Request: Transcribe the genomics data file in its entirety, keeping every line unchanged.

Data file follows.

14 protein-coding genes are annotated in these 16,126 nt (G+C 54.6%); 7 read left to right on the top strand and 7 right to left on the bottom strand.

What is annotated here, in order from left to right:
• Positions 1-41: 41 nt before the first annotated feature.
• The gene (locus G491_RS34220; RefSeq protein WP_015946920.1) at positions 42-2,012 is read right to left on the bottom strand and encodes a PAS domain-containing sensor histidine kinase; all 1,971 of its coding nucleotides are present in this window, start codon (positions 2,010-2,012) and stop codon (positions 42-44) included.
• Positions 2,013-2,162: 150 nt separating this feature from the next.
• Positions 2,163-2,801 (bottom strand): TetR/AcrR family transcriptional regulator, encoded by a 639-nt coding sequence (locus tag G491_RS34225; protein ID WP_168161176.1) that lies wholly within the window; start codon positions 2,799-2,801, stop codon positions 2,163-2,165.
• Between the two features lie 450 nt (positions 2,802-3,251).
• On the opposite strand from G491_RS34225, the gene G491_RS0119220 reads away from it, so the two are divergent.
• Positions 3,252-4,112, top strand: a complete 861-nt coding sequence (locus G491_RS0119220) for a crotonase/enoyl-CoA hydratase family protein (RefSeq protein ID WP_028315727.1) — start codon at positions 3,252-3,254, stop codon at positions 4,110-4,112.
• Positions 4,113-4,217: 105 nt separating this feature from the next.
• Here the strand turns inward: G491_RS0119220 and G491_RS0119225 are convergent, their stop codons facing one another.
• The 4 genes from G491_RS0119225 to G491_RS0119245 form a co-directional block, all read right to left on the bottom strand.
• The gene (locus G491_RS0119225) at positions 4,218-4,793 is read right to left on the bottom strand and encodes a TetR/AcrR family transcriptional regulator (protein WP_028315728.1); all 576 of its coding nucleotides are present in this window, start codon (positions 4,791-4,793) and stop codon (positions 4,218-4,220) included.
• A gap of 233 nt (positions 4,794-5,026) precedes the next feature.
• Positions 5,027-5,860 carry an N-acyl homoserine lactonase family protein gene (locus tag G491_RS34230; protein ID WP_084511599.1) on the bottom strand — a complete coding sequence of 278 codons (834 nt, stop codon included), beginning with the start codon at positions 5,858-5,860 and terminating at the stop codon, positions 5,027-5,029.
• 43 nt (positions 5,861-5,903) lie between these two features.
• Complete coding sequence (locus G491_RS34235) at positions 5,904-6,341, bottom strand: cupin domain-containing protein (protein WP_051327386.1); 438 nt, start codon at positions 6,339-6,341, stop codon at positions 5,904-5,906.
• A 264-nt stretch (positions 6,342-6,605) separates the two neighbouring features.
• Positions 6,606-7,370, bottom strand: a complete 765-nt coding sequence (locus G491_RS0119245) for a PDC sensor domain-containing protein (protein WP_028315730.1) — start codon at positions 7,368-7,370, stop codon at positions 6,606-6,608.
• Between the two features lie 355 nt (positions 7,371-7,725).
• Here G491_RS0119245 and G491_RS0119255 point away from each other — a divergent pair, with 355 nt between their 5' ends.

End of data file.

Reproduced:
14 protein-coding genes are annotated in these 16,126 nt (G+C 54.6%); 7 read left to right on the top strand and 7 right to left on the bottom strand.

What is annotated here, in order from left to right:
• Positions 1-41: 41 nt before the first annotated feature.
• The gene (locus G491_RS34220; RefSeq protein WP_015946920.1) at positions 42-2,012 is read right to left on the bottom strand and encodes a PAS domain-containing sensor histidine kinase; all 1,971 of its coding nucleotides are present in this window, start codon (positions 2,010-2,012) and stop codon (positions 42-44) included.
• Positions 2,013-2,162: 150 nt separating this feature from the next.
• Positions 2,163-2,801 (bottom strand): TetR/AcrR family transcriptional regulator, encoded by a 639-nt coding sequence (locus tag G491_RS34225; protein ID WP_168161176.1) that lies wholly within the window; start codon positions 2,799-2,801, stop codon positions 2,163-2,165.
• Between the two features lie 450 nt (positions 2,802-3,251).
• On the opposite strand from G491_RS34225, the gene G491_RS0119220 reads away from it, so the two are divergent.
• Positions 3,252-4,112, top strand: a complete 861-nt coding sequence (locus G491_RS0119220) for a crotonase/enoyl-CoA hydratase family protein (RefSeq protein ID WP_028315727.1) — start codon at positions 3,252-3,254, stop codon at positions 4,110-4,112.
• Positions 4,113-4,217: 105 nt separating this feature from the next.
• Here the strand turns inward: G491_RS0119220 and G491_RS0119225 are convergent, their stop codons facing one another.
• The 4 genes from G491_RS0119225 to G491_RS0119245 form a co-directional block, all read right to left on the bottom strand.
• The gene (locus G491_RS0119225) at positions 4,218-4,793 is read right to left on the bottom strand and encodes a TetR/AcrR family transcriptional regulator (protein WP_028315728.1); all 576 of its coding nucleotides are present in this window, start codon (positions 4,791-4,793) and stop codon (positions 4,218-4,220) included.
• A gap of 233 nt (positions 4,794-5,026) precedes the next feature.
• Positions 5,027-5,860 carry an N-acyl homoserine lactonase family protein gene (locus tag G491_RS34230; protein ID WP_084511599.1) on the bottom strand — a complete coding sequence of 278 codons (834 nt, stop codon included), beginning with the start codon at positions 5,858-5,860 and terminating at the stop codon, positions 5,027-5,029.
• 43 nt (positions 5,861-5,903) lie between these two features.
• Complete coding sequence (locus G491_RS34235) at positions 5,904-6,341, bottom strand: cupin domain-containing protein (protein WP_051327386.1); 438 nt, start codon at positions 6,339-6,341, stop codon at positions 5,904-5,906.
• A 264-nt stretch (positions 6,342-6,605) separates the two neighbouring features.
• Positions 6,606-7,370, bottom strand: a complete 765-nt coding sequence (locus G491_RS0119245) for a PDC sensor domain-containing protein (protein WP_028315730.1) — start codon at positions 7,368-7,370, stop codon at positions 6,606-6,608.
• Between the two features lie 355 nt (positions 7,371-7,725).
• Here G491_RS0119245 and G491_RS0119255 point away from each other — a divergent pair, with 355 nt between their 5' ends.